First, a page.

F. Scott Fitzgerald’s Tender Is The Night is classic American folklore: the poor boy climbing to the top of the social ladder, succeeding, and, therefore, confirming the superiority of the American way of life. Also euphemistically called the American Dream, the American way of life is ostensibly crass capitalism and mass consumerism, but this critique is nowhere to be found in Fitzgerald’s novel. Instead, we get all the clichés. We get the broad sweeps of the brush but no fine or refined details. People just automatically act and are inexplicably driven to succeed in America no matter what, and we are not told why they act the way they do or why Americans are so obsessed with success and being “winners.” The reader is left to fill in the blanks.

For example, I know that at the turn of the twentieth century, tens of thousands of immigrants from Eastern Europe poured into New York’s Ellis Island hoping to start a new and better life. For these weary and impoverished people running away from oppression and hunger, and also for the millions who came before them, America was the Promised Land. You could be anyone you wanted to be, and do anything that you wanted to do in America. If you were an American, nothing was impossible, improbable, or implausible. These are certainly the clichés and they are unabashedly writ large in Fitzgerald’s novel. But why?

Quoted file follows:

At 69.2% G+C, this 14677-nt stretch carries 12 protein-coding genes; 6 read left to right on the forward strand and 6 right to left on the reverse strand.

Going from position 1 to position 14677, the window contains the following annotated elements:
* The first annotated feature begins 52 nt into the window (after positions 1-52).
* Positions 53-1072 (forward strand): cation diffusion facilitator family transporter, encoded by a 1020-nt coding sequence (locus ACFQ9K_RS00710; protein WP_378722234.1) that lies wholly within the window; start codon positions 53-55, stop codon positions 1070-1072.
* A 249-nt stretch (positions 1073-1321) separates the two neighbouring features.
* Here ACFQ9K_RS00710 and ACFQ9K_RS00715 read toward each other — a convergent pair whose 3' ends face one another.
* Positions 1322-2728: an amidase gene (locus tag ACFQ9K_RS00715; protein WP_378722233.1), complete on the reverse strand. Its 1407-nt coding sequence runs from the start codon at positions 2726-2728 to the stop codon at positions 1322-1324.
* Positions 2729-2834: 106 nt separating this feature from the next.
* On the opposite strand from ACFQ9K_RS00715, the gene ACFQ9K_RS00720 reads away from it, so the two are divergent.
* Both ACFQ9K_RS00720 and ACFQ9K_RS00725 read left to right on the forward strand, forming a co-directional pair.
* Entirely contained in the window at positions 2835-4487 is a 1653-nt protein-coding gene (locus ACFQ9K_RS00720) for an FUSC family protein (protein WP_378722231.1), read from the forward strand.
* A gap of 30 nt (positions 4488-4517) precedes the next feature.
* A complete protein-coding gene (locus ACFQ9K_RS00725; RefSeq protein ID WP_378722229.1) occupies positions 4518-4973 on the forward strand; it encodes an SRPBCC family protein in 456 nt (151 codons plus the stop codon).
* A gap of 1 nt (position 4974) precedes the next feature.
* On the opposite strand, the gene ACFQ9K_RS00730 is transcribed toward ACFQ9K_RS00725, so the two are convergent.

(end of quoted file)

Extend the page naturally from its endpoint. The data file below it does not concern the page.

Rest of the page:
Fitzgerald was not from this immigrant class or ethnic tribe, nor was he a publicist for the Dream Factory a.k.a. the United States of America. So why did Fitzgerald give us a cliché character in Dick Diver, the central protagonist of Tender Is The Night? Why did Dick Diver act like a fresh-off-the-boat Jewish immigrant who was maniacally driven to become a success, maniacally driven to be rich and famous or a ‘big shot’ as they used to say in Fitzgerald’s time? Implicit if not explicit in American culture is that there was something wrong with you if you weren’t a ‘big shot’. (This is an underlying theme or rather recurring psychosis in all of Fitzgerald’s major novels, incidentally.) Did Fitzgerald become a believer and victim or ‘sucker’ of his own fiction?

In any event, Dick Diver was certainly an American who wanted to be a winner and a ‘big shot.’ He wanted to be the best at everything he did. Trained as a psychologist (a peculiarly Jewish-cum-American profession) Dick was not content with being just a good psychologist; he wanted to be the very best. Asked about his goals in life, Dick replied: ‘I’ve only got one, Franz, and that’s to be a good psychologist — maybe to be the greatest one that ever lived.’ [1]  (This American obsession with being the very best and the leader of the pack is actually very Jewish; not that Fitzgerald was necessarily making this point about Dick’s character, if indeed Fitzgerald was conscious of just how Jewish a character he created in Dick Diver. In fact, the entire notion of American Greatness or  “Exceptionalism” is arguably Jewish and Talmudic, as in ‘We are God’s Chosen Ones.’ The quintessential American character is fundamentally Jewish!)

Dick’s mind, however, was not exceptionally brilliant; in the words of the narrator, Dick “had only one or two ideas — that his little collection of pamphlets now in the fifth German edition contained the germ of all he would think or know.”[2]  As a matter of fact, everything Dick Diver did seemed too great to be true, especially his parties. The narrator makes this observation: “The reaction came when he realized the waste and extravagance involved. He sometimes looked back with awe at the carnivals of affection he had given, as a general might gaze upon a massacre he had ordered to satisfy an impersonal blood lust.”[3]